Impossible odds were a familiar thing to him. And with a lot of skill and a little planning, he knew that what was thought to be impossible could end up to be greatest triumph ever imagined.

After a few miles of the slow pace Clyde set for the group, despite the awesome thrill of riding the biggest, most fierce looking, and nicest horse that he had ever seen in his six years, Aiden was getting bored. He tried to imagine that he was a noble knight, riding off to save a princess from an evil Saxon warlord, but it didn't work out so well. Noble knights galloped to the scene of noble rescues, not walked.

"Mama," he asked, twisting his body around so he could look at her, "can you tell me a story?"

Elaine, still very uncomfortable at how far away the ground was, was willing to do anything to stop her son's squirming. "If it's alright with Miss Relm and Master Clyde."

"Of course it's alright with us," Relm called back to them, "but only if you ride close so we can hear it too!"

At his daughter's request Clyde slowed the grey so he was walking alongside the calm Dagonet. The normally silent grey and the big black shared a curious glance. Ghost made a noise that sounded mysteriously like a snicker, and in response Dagonet let out a snort so loud that it caused Elaine to flinch in surprise.

I wonder what they are saying, Clyde thought.

"Can you tell the one about the knights and the Saxons?" Aiden pleaded.

Elaine couldn't help smiling at her son, "There are a lot of stories about the knights and the Saxons, my dear."

"The one you saw!" he clarified, "When they are on the ice!"

"Alright then," she replied, "but why don't I start a little earlier, back in the village. Miss Relm and Master Clyde might want to know why the knights are on the ice."

Not having thought of that, Aiden agreed to listen to what he called "the boring part" of the story, so long as she didn't skip out on the good stuff later.

Although he tried to keep his concentration on the road ahead, Clyde found himself almost instantly drawn into the woman's tale.

"It was five years past," she began, "around this time, when the line between fall and winter starts to blur. We, your father, you, and I, lived on the estate of a Roman of great importance to his empire. You were too little to remember anything, my dear, but this Roman was a cruel man. He made us work till our hands bled and our legs gave out, then when it was time to bring in the harvest, he took most of it for himself. If we protested, he would have his soldiers beat us, saying that it was the will of his God that we serve him in such a way. That fall it was much worse than any other year. The harvest was poor to begin with, and once Marius, for that was the Roman's name, took his portion we were left with almost nothing. Many people died . . . your father and I almost lost you, my dear."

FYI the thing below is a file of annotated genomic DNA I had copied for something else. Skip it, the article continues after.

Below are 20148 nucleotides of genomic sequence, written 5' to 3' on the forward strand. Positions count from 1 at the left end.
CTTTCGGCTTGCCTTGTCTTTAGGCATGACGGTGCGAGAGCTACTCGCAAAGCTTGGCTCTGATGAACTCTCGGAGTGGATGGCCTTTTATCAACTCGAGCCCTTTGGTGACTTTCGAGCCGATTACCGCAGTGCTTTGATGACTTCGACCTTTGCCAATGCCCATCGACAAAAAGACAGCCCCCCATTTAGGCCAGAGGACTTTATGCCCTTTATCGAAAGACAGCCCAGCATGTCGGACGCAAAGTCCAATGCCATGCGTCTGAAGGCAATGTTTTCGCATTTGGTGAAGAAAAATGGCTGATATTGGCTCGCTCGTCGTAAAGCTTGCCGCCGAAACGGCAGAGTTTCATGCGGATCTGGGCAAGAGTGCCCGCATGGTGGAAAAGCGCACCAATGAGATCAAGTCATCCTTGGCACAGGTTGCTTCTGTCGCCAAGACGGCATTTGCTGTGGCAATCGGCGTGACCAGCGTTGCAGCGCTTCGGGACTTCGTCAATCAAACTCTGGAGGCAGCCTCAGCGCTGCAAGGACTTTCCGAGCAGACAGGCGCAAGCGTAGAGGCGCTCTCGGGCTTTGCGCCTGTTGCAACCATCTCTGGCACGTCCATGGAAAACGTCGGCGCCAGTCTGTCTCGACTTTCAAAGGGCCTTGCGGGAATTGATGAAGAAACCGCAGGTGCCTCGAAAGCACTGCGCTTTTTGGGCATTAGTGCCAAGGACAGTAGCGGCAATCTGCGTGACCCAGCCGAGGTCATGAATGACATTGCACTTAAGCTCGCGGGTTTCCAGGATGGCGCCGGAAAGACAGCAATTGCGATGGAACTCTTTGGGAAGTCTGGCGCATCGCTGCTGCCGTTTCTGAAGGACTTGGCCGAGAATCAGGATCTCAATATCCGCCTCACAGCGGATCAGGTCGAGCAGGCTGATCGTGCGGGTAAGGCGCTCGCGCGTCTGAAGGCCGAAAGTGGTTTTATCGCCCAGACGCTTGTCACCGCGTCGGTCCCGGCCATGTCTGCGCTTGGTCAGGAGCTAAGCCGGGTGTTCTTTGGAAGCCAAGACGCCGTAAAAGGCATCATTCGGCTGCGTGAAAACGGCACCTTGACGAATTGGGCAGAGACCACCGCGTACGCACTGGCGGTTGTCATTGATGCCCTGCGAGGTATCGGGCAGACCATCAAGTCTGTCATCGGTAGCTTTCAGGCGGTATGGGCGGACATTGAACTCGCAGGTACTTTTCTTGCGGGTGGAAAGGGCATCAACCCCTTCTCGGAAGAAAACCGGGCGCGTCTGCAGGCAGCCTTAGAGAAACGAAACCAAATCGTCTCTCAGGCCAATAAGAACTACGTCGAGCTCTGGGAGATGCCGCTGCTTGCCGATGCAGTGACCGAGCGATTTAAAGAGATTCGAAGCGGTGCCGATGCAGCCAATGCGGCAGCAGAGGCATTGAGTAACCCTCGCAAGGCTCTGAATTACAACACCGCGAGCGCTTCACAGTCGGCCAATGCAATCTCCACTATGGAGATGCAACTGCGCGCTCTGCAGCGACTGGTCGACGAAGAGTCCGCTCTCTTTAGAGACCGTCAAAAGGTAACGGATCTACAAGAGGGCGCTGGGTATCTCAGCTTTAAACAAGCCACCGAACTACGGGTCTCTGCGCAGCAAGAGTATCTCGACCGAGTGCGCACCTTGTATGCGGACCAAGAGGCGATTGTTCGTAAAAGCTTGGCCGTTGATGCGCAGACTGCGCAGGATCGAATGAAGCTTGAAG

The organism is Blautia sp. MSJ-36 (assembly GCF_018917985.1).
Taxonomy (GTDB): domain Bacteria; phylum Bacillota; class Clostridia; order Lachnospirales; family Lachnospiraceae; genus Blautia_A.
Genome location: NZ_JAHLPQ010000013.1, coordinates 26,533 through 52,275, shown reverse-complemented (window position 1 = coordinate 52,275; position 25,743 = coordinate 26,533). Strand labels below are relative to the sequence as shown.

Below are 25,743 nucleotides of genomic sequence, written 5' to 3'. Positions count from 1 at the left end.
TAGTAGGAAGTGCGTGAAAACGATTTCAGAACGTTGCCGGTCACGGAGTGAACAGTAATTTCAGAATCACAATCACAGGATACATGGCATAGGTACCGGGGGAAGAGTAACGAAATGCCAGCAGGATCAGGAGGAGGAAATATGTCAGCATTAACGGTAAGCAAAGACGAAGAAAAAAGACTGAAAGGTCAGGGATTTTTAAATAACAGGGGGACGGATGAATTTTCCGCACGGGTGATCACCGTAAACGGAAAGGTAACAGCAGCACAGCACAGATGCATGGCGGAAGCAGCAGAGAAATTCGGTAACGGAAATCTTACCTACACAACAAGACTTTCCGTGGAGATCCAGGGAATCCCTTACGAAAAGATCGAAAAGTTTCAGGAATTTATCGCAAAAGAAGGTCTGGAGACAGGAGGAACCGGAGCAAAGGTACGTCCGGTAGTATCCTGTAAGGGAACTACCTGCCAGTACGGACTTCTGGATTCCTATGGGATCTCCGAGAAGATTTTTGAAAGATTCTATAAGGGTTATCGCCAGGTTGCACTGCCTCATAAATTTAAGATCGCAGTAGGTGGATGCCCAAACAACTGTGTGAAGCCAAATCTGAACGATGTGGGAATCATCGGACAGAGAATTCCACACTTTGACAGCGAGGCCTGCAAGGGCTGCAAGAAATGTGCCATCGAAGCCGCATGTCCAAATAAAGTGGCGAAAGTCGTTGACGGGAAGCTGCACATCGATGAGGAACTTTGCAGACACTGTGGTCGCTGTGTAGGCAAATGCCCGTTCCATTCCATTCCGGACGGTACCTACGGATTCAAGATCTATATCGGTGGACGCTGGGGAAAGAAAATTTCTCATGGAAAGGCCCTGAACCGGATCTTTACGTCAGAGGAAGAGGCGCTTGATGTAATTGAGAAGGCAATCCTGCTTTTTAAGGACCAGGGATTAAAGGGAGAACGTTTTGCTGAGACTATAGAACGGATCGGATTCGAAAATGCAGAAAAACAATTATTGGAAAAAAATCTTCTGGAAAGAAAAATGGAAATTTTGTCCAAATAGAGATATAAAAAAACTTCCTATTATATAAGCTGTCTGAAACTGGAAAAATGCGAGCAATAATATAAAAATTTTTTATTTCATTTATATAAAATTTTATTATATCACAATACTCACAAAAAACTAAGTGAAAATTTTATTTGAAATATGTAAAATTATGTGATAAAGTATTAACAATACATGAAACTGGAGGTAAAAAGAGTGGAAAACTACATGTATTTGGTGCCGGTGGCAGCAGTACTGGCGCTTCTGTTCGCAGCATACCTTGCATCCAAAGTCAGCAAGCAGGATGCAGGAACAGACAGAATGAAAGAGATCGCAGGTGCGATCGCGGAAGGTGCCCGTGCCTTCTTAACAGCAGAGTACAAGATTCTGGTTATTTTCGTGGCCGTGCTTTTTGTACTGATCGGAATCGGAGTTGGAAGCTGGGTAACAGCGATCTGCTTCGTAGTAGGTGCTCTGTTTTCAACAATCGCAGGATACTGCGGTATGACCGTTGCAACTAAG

Elaine paused and cautiously let go of the reins with one had to pat her son on the shoulder. Taking a quick look at the others, she could see Relm's eyes radiating something between horror and fury, while, if his stiff posture were any inclination, her father seethed with barely concealed rage. Strangely, each one of the horses had an ear trained on her as well . . . even the seemingly selfish Dragon.

"It was right at the beginning of the first bad cold snap. A young girl who was pregnant with her first child died of starvation, so the village elder went to Marius to plead our case. He was tied up and whipped in front of the entire village as an example. We were not allowed to cut him down, on pain of death."

"We had resigned to our fates. What else could we do? The weak would die and the strong would live. Although at this point, there were no strong among us. I was certain that we would not make it through the coming winter."

"And then," Aiden chimed in, "the knights came!"